Tuesday, March 14, 2017

Tropical Surprises

I don't want to forget to relate that while I was communing with the art of tropical gardening during my time at Marie Selby Botanical Gardens, I also learned a bit, ever the student thirsty for knowledge.  For one thing, I was fascinated by these large seed pods hanging from a trellis in the orchid room.  What were they, mangoes?  Some form of papaya?  There was no botanical marker that I could find at the base of the small tree they came from, so I finally had to search out a Marie Selby docent for the identification.

These, my friends are cocoa pods, just starting to ripen with the delicious seeds that will eventually become my favorite candies. I had seen them before, growing almost wild in Granada, but I had never seen them ripen.  Here, at last, is a reason to have a winter home in Florida; chocolate ready to pick off the tree!  Well, perhaps some processing would be involved, but still!   What will they think of next, vanilla from orchids?

Another surprise botanical treat on my visit was the finding, first, of bananas growing on an actual banana tree.  This bunch of bananas was badly beaten and broken down, but all the same they looked like they would someday be nourishing.  I was tempted to pick a fruit to compare tastes with the store-bought variety, but one never knows, these days, when a surveillance camera can be lurking and I don't need Homeland Security to open yet another file about me.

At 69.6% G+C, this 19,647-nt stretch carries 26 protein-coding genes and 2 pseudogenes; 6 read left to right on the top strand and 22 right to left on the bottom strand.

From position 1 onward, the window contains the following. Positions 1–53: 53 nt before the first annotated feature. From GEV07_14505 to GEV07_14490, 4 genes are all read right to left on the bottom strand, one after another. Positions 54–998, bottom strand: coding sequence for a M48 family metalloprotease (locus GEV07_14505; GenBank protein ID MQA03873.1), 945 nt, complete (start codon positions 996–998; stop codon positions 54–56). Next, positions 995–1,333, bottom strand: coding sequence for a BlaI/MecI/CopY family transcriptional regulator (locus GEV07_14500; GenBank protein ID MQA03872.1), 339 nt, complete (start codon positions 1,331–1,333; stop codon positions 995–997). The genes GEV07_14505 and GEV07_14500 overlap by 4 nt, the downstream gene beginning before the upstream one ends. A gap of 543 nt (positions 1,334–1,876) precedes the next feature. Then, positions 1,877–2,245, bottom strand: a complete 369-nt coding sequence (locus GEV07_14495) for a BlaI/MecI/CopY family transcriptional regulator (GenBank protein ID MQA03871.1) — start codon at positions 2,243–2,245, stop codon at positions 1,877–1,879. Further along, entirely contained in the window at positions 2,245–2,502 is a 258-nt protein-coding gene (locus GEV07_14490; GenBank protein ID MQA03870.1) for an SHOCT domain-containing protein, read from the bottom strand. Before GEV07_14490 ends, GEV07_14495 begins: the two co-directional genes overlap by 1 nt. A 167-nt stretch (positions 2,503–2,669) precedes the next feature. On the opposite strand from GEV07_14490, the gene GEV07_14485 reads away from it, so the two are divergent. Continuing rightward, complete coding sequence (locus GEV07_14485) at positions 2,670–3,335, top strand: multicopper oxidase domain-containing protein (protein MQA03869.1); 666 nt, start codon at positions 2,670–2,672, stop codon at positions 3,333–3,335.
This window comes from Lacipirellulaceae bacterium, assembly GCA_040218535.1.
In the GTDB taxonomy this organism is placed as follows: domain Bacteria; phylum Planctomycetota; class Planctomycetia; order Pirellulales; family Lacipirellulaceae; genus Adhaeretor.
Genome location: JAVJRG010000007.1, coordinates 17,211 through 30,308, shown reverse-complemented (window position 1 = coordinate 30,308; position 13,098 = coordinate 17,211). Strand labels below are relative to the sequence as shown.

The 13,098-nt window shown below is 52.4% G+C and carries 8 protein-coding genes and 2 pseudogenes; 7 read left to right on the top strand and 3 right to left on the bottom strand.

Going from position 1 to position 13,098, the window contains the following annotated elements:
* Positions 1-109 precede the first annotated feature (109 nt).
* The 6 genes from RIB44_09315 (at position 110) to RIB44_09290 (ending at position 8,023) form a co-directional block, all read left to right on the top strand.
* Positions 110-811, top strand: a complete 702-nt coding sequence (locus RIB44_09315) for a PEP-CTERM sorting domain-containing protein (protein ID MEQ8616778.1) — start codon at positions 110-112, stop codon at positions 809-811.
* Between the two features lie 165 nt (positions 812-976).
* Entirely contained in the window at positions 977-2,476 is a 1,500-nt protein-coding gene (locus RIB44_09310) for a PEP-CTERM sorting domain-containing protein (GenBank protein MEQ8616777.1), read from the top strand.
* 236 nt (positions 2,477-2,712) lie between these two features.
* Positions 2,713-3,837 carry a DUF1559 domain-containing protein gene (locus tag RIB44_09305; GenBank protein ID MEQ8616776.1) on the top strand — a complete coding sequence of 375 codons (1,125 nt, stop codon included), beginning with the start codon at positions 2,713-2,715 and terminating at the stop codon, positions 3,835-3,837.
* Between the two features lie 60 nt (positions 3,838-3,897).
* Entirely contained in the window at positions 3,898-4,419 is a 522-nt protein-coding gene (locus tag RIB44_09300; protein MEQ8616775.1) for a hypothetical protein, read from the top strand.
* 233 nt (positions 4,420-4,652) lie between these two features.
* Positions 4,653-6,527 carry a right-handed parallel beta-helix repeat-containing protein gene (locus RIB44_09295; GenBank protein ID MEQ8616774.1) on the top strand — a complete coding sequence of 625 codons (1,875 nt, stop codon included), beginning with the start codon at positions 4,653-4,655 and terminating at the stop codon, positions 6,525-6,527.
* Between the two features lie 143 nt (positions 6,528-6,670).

My largest botanical wonderment greeted me, however, from an adjacent tree; this incredible display of a banana flower ready to open and be fertilized so that the crown of ovaries above could bear fruit.  What a prehistoric feeling one gets while staring at this 8 inch long and plump blatant display of pure sexual reproduction brazenly free and open to the tropical air.  One glances behind oneself at a first glimpse and would not be surprised to see a Velocirapter creeping up to make a Mesozoic meal of modern man. What I'd give to be there now, a week later to see the flower open in all its musky splendor.

I had no idea, all these years of eating bananas, of the mechanics of the process.  Flower heavy and fecund, ovaries patiently presented for fertilization.  Once the world hits on a good pattern, it never lets go, eh?    

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